If you ever have the chance to see Amanda Palmer live, go. Even if you’ve never heard of her, go. Even if you’re not sure that you like her music, go. Go for the sake of humanity, for love, for your heart. Last night she took my heart – and everyone else’s – and she poured every essence of her existence into it, nourishing us all, without asking for anything in return.
We all sat huddled on the floor of the children’s section of the Central Library in Liverpool. Every few minutes the ground would rumble, the metro passing by below. Amanda appeared behind us, ukulele in hand, and elegantly stumbled amongst our selves and strewn belongings so that she may perch herself on a bookshelf. Her hair was adorned with flowers in the most perfect arrangement. She opened with In My Mind, setting the mood for what would be an enchanting and humorous evening. An evening that would take many different twists and turns. Amanda asked someone to choose a book for storytime, which taught us about vegetables, and that they come in all different shapes and sizes.
Amanda then found her way to the piano, and asked us what we would like to hear. The first choice was Astronaut. Immediately I felt a surge of electricity pass through me as she pounded the first notes out, bashing emphatically at the keys. The audience then chose the Jeep Song, putting Amanda’s memory to the test. For every stumble, struggle, and forgotten lyric or key, I found myself loving her more. Every imperfection makes her more real, more human, and more loveable.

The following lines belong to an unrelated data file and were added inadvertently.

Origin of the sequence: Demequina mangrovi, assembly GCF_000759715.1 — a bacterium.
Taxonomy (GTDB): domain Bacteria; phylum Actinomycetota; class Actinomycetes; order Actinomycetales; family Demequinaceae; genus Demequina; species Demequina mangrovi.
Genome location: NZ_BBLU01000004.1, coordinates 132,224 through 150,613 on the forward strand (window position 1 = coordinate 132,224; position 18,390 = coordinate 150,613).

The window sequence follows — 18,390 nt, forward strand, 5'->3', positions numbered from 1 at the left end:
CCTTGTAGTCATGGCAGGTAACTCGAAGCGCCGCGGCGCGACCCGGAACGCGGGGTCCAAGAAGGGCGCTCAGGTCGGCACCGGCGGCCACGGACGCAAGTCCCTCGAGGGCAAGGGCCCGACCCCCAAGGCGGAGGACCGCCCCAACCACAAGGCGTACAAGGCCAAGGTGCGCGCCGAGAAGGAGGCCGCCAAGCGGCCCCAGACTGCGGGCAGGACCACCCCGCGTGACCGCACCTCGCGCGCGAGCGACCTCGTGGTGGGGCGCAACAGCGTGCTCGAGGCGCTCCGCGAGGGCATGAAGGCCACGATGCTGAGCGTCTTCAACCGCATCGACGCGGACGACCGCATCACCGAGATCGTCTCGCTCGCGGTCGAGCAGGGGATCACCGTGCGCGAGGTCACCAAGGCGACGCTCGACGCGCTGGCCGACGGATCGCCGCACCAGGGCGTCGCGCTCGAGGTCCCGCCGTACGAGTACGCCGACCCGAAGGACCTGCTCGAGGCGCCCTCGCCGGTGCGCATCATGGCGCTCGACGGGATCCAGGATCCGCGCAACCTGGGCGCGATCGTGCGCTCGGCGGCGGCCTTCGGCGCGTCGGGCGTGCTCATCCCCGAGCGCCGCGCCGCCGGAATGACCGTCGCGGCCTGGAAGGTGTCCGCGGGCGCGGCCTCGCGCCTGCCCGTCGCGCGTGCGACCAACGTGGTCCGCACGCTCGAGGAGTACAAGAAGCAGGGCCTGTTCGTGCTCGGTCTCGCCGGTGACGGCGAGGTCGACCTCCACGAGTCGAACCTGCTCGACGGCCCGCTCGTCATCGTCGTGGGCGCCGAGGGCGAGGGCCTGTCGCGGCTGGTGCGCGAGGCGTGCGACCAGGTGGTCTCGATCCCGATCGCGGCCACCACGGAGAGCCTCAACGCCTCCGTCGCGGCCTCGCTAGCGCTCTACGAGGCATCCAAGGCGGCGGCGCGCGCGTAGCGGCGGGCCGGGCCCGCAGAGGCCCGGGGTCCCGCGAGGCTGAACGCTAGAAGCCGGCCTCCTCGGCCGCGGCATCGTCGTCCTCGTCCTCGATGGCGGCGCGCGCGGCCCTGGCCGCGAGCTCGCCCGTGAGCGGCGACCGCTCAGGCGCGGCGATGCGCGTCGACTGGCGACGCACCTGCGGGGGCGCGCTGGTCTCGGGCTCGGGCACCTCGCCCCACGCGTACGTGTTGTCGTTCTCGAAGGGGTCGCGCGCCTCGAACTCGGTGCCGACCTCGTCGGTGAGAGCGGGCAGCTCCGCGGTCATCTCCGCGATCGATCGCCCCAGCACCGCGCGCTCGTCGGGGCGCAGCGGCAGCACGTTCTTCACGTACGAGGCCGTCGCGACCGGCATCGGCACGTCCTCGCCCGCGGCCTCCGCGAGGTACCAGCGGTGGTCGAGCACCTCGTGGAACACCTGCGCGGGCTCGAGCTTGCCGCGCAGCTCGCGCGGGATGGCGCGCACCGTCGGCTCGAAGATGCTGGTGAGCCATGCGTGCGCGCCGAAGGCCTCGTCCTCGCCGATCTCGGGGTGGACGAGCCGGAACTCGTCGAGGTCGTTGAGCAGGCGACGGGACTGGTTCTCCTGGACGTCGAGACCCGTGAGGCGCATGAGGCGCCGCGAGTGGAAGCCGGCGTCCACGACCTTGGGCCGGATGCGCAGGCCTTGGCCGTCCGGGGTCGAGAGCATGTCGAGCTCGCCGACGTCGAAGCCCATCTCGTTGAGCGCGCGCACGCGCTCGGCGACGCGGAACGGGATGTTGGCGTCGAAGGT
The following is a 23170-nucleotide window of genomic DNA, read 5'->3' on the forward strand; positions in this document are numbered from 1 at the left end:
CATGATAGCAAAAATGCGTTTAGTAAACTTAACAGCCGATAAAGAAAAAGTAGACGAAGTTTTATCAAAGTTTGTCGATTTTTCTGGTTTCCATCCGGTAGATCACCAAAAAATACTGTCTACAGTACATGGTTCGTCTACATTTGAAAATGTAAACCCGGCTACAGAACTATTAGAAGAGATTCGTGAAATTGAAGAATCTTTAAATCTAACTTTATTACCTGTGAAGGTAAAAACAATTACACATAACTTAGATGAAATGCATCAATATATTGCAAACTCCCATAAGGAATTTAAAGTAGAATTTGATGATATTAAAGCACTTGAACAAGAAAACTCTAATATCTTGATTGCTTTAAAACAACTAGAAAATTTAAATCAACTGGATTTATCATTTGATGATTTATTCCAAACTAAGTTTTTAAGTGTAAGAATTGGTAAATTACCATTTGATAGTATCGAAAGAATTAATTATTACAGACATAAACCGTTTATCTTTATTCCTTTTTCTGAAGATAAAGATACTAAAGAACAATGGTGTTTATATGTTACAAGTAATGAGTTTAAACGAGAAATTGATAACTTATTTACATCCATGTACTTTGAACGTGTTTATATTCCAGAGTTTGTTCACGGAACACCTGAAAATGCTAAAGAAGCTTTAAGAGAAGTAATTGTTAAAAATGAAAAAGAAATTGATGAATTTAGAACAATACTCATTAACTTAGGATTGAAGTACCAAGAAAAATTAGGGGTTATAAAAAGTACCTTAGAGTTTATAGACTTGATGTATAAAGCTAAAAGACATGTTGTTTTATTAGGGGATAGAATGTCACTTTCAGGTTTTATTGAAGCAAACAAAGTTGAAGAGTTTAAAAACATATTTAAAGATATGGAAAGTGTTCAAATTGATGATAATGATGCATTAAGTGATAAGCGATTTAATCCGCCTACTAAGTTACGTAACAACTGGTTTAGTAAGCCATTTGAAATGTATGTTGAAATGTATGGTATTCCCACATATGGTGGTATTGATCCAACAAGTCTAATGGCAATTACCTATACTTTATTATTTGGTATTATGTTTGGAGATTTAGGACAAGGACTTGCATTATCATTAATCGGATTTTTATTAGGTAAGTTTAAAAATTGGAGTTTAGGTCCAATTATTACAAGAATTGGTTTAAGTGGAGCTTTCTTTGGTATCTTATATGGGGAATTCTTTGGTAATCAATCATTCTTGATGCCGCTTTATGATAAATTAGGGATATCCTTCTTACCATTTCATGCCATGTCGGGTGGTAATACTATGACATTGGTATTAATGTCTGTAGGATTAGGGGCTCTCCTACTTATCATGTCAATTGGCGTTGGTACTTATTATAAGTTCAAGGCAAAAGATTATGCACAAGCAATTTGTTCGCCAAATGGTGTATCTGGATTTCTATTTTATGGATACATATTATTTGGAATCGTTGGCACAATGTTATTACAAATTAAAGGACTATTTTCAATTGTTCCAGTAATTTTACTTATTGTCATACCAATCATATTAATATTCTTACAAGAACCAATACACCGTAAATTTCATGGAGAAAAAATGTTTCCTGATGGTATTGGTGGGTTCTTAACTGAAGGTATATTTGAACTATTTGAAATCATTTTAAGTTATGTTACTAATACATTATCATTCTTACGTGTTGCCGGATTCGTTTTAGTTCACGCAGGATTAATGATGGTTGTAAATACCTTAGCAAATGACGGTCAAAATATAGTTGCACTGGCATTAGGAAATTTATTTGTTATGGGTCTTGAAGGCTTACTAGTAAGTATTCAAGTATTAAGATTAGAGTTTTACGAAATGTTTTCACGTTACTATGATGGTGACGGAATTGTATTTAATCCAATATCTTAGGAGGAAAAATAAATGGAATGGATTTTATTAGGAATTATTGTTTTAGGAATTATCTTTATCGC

Her friend/doula/stage manager slash everything joined for the next two songs. Delilah, and then her first ever cover of a Beatles song; most appropriately, Paperback Writer. They had learned it earlier that evening, in only 25 minutes, the way in which Amanda loves to work, raw and honest. We then listened to Leeds United, and Killing Type, further adding to the already eclectic evening.
It was time for another treat; Amanda told us the story behind Trout Heart Replica, which I will try to retell but in no manner anywhere near as wonderful. This involved a tragically funny account of her now-husband Neil, took her to a trout farm in -20 degrees. Amanda and her band/crew had to choose which fish they wanted to be slaughtered, and watched in horror as one fish heart refused to stop beating in the butcher’s hand. He laughed morbidly as the vegetarians (and the pescatarians too) stood aghast. Neil then tried to cook the fish in newspaper, and failed fantastically.
Next came Judy Blume, a tribute to our childhood heroes, then Vegemite, Neil’s only love song (thus far). Every story, every explanation, is an insight to her world and the way she sees things. I cling to every word that captivates each sentence: she is a storyteller of the truest form, and we hunger for it. We transcend.
Throughout the performance I had been wishing dearly to hear Bigger on the Inside, undoubtedly my favourite song. I was feeling somewhat guilty for wishing it, for I cry almost every time I hear it, and I’m pretty sure Amanda cries every time she sings it. But there is no song more real than this. It is the embodiment of all of our wounds and fears, bringing us closer to our truth. She came to us, and began to play. Tears welled up instantly. I whispered the words as she sang, and cherished every. single. moment.
There was yet another explosion of energy for her final song, Coin Operated Boy, performing to the extreme. The piano is an extension of Amanda: the notes flow out in the most beautiful cacophony, accompanied by every facial expression an actor would ever dream of. Unfortunately the evening had to come to an end. She signed, we hugged, and we went home, trying to process everything that had just happened, hoping to carve it into our forever memories for the years to come.
All I feel is an overwhelming sense of gratitude. That I somehow managed to get a ticket the day before the show. That she played my favourite song. That we all cried together, laughed together, ached and grew together. That Amanda exists. Join her Patreon and share in her existence.
I really loved her hair.